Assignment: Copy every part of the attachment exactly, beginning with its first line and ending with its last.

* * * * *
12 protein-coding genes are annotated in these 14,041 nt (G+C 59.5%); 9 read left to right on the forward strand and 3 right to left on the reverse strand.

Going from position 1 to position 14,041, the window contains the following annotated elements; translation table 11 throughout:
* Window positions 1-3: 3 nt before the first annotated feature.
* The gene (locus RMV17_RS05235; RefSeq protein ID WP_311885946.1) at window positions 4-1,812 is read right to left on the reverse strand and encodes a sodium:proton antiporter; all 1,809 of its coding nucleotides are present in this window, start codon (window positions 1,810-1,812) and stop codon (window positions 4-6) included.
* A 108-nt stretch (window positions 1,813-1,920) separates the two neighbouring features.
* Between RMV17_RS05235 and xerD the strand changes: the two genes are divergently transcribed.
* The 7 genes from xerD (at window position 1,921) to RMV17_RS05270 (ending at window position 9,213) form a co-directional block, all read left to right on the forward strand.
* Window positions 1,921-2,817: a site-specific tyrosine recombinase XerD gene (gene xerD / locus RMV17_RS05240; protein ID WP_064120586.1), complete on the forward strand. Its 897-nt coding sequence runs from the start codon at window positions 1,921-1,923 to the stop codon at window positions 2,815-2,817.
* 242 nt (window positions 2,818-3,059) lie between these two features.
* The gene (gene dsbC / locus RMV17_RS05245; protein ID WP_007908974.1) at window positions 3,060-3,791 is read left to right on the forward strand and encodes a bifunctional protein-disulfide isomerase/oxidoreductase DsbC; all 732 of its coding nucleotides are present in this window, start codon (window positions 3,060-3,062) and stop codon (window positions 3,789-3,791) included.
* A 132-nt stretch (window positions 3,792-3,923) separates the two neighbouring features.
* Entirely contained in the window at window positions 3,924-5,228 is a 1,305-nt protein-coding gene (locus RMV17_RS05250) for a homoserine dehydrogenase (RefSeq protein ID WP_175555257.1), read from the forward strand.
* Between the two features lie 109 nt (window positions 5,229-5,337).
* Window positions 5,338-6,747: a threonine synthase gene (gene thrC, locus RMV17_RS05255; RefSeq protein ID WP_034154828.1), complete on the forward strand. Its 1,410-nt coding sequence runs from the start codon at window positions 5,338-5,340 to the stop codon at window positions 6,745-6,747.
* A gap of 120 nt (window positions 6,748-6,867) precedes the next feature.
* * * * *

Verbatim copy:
12 protein-coding genes are annotated in these 14,041 nt (G+C 59.5%); 9 read left to right on the forward strand and 3 right to left on the reverse strand.

Going from position 1 to position 14,041, the window contains the following annotated elements; translation table 11 throughout:
* Window positions 1-3: 3 nt before the first annotated feature.
* The gene (locus RMV17_RS05235; RefSeq protein ID WP_311885946.1) at window positions 4-1,812 is read right to left on the reverse strand and encodes a sodium:proton antiporter; all 1,809 of its coding nucleotides are present in this window, start codon (window positions 1,810-1,812) and stop codon (window positions 4-6) included.
* A 108-nt stretch (window positions 1,813-1,920) separates the two neighbouring features.
* Between RMV17_RS05235 and xerD the strand changes: the two genes are divergently transcribed.
* The 7 genes from xerD (at window position 1,921) to RMV17_RS05270 (ending at window position 9,213) form a co-directional block, all read left to right on the forward strand.
* Window positions 1,921-2,817: a site-specific tyrosine recombinase XerD gene (gene xerD / locus RMV17_RS05240; protein ID WP_064120586.1), complete on the forward strand. Its 897-nt coding sequence runs from the start codon at window positions 1,921-1,923 to the stop codon at window positions 2,815-2,817.
* 242 nt (window positions 2,818-3,059) lie between these two features.
* The gene (gene dsbC / locus RMV17_RS05245; protein ID WP_007908974.1) at window positions 3,060-3,791 is read left to right on the forward strand and encodes a bifunctional protein-disulfide isomerase/oxidoreductase DsbC; all 732 of its coding nucleotides are present in this window, start codon (window positions 3,060-3,062) and stop codon (window positions 3,789-3,791) included.
* A 132-nt stretch (window positions 3,792-3,923) separates the two neighbouring features.
* Entirely contained in the window at window positions 3,924-5,228 is a 1,305-nt protein-coding gene (locus RMV17_RS05250) for a homoserine dehydrogenase (RefSeq protein ID WP_175555257.1), read from the forward strand.
* Between the two features lie 109 nt (window positions 5,229-5,337).
* Window positions 5,338-6,747: a threonine synthase gene (gene thrC, locus RMV17_RS05255; RefSeq protein ID WP_034154828.1), complete on the forward strand. Its 1,410-nt coding sequence runs from the start codon at window positions 5,338-5,340 to the stop codon at window positions 6,745-6,747.
* A gap of 120 nt (window positions 6,748-6,867) precedes the next feature.